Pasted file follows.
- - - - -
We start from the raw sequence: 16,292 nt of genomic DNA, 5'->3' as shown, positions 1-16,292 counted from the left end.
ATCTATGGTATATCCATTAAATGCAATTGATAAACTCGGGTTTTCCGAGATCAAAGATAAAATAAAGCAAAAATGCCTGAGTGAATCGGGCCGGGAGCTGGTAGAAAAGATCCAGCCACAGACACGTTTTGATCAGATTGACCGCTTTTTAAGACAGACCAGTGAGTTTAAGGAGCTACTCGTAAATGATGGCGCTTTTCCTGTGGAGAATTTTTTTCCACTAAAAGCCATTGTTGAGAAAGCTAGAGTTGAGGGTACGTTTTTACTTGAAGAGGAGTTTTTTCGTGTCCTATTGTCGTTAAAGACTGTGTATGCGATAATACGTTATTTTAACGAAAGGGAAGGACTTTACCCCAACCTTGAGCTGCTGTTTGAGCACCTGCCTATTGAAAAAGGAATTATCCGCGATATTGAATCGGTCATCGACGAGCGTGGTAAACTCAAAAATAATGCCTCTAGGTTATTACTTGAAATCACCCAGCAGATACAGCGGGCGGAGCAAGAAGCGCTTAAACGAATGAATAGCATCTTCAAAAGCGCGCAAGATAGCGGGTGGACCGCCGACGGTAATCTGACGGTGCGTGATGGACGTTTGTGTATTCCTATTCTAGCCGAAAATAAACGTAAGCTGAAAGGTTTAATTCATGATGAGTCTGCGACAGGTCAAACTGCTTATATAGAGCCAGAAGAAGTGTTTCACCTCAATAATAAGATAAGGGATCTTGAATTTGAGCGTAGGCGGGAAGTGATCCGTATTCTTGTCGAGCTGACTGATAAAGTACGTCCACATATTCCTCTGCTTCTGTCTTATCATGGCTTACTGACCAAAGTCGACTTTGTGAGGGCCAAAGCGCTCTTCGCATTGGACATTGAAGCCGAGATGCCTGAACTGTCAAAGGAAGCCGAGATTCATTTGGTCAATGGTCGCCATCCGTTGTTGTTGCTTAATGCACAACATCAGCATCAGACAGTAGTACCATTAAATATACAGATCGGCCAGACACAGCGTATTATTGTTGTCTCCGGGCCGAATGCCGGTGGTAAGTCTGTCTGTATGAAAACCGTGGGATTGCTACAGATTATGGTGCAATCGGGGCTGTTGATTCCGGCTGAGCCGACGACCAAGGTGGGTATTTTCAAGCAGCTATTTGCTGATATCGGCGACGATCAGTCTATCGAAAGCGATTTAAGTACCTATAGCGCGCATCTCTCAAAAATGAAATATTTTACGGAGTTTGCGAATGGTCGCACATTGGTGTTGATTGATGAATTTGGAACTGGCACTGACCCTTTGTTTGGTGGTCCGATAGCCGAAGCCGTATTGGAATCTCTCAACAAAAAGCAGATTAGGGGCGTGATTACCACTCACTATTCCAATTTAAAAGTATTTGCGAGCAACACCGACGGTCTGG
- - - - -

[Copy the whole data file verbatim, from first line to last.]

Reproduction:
We start from the raw sequence: 16,292 nt of genomic DNA, 5'->3' as shown, positions 1-16,292 counted from the left end.
ATCTATGGTATATCCATTAAATGCAATTGATAAACTCGGGTTTTCCGAGATCAAAGATAAAATAAAGCAAAAATGCCTGAGTGAATCGGGCCGGGAGCTGGTAGAAAAGATCCAGCCACAGACACGTTTTGATCAGATTGACCGCTTTTTAAGACAGACCAGTGAGTTTAAGGAGCTACTCGTAAATGATGGCGCTTTTCCTGTGGAGAATTTTTTTCCACTAAAAGCCATTGTTGAGAAAGCTAGAGTTGAGGGTACGTTTTTACTTGAAGAGGAGTTTTTTCGTGTCCTATTGTCGTTAAAGACTGTGTATGCGATAATACGTTATTTTAACGAAAGGGAAGGACTTTACCCCAACCTTGAGCTGCTGTTTGAGCACCTGCCTATTGAAAAAGGAATTATCCGCGATATTGAATCGGTCATCGACGAGCGTGGTAAACTCAAAAATAATGCCTCTAGGTTATTACTTGAAATCACCCAGCAGATACAGCGGGCGGAGCAAGAAGCGCTTAAACGAATGAATAGCATCTTCAAAAGCGCGCAAGATAGCGGGTGGACCGCCGACGGTAATCTGACGGTGCGTGATGGACGTTTGTGTATTCCTATTCTAGCCGAAAATAAACGTAAGCTGAAAGGTTTAATTCATGATGAGTCTGCGACAGGTCAAACTGCTTATATAGAGCCAGAAGAAGTGTTTCACCTCAATAATAAGATAAGGGATCTTGAATTTGAGCGTAGGCGGGAAGTGATCCGTATTCTTGTCGAGCTGACTGATAAAGTACGTCCACATATTCCTCTGCTTCTGTCTTATCATGGCTTACTGACCAAAGTCGACTTTGTGAGGGCCAAAGCGCTCTTCGCATTGGACATTGAAGCCGAGATGCCTGAACTGTCAAAGGAAGCCGAGATTCATTTGGTCAATGGTCGCCATCCGTTGTTGTTGCTTAATGCACAACATCAGCATCAGACAGTAGTACCATTAAATATACAGATCGGCCAGACACAGCGTATTATTGTTGTCTCCGGGCCGAATGCCGGTGGTAAGTCTGTCTGTATGAAAACCGTGGGATTGCTACAGATTATGGTGCAATCGGGGCTGTTGATTCCGGCTGAGCCGACGACCAAGGTGGGTATTTTCAAGCAGCTATTTGCTGATATCGGCGACGATCAGTCTATCGAAAGCGATTTAAGTACCTATAGCGCGCATCTCTCAAAAATGAAATATTTTACGGAGTTTGCGAATGGTCGCACATTGGTGTTGATTGATGAATTTGGAACTGGCACTGACCCTTTGTTTGGTGGTCCGATAGCCGAAGCCGTATTGGAATCTCTCAACAAAAAGCAGATTAGGGGCGTGATTACCACTCACTATTCCAATTTAAAAGTATTTGCGAGCAACACCGACGGTCTGG